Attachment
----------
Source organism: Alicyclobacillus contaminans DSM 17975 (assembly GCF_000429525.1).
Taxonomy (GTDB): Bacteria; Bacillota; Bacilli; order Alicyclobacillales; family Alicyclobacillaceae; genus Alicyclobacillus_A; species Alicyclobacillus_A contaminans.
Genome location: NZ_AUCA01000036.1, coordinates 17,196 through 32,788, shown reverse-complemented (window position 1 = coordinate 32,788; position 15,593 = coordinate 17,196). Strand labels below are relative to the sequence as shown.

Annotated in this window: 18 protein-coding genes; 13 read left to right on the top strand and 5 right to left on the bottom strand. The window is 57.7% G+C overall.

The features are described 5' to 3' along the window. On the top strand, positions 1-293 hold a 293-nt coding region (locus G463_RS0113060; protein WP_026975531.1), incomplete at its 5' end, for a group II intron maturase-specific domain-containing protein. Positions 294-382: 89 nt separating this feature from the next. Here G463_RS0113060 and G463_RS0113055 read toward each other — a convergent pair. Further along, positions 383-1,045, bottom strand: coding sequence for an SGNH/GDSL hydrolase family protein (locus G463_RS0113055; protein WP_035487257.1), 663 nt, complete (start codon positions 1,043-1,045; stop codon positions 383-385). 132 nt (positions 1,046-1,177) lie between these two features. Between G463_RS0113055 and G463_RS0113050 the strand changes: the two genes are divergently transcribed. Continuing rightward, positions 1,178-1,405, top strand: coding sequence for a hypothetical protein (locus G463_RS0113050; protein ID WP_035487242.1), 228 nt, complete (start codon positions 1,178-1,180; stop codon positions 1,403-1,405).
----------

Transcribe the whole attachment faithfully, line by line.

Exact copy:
Source organism: Alicyclobacillus contaminans DSM 17975 (assembly GCF_000429525.1).
Taxonomy (GTDB): Bacteria; Bacillota; Bacilli; order Alicyclobacillales; family Alicyclobacillaceae; genus Alicyclobacillus_A; species Alicyclobacillus_A contaminans.
Genome location: NZ_AUCA01000036.1, coordinates 17,196 through 32,788, shown reverse-complemented (window position 1 = coordinate 32,788; position 15,593 = coordinate 17,196). Strand labels below are relative to the sequence as shown.

Annotated in this window: 18 protein-coding genes; 13 read left to right on the top strand and 5 right to left on the bottom strand. The window is 57.7% G+C overall.

The features are described 5' to 3' along the window. On the top strand, positions 1-293 hold a 293-nt coding region (locus G463_RS0113060; protein WP_026975531.1), incomplete at its 5' end, for a group II intron maturase-specific domain-containing protein. Positions 294-382: 89 nt separating this feature from the next. Here G463_RS0113060 and G463_RS0113055 read toward each other — a convergent pair. Further along, positions 383-1,045, bottom strand: coding sequence for an SGNH/GDSL hydrolase family protein (locus G463_RS0113055; protein WP_035487257.1), 663 nt, complete (start codon positions 1,043-1,045; stop codon positions 383-385). 132 nt (positions 1,046-1,177) lie between these two features. Between G463_RS0113055 and G463_RS0113050 the strand changes: the two genes are divergently transcribed. Continuing rightward, positions 1,178-1,405, top strand: coding sequence for a hypothetical protein (locus G463_RS0113050; protein ID WP_035487242.1), 228 nt, complete (start codon positions 1,178-1,180; stop codon positions 1,403-1,405).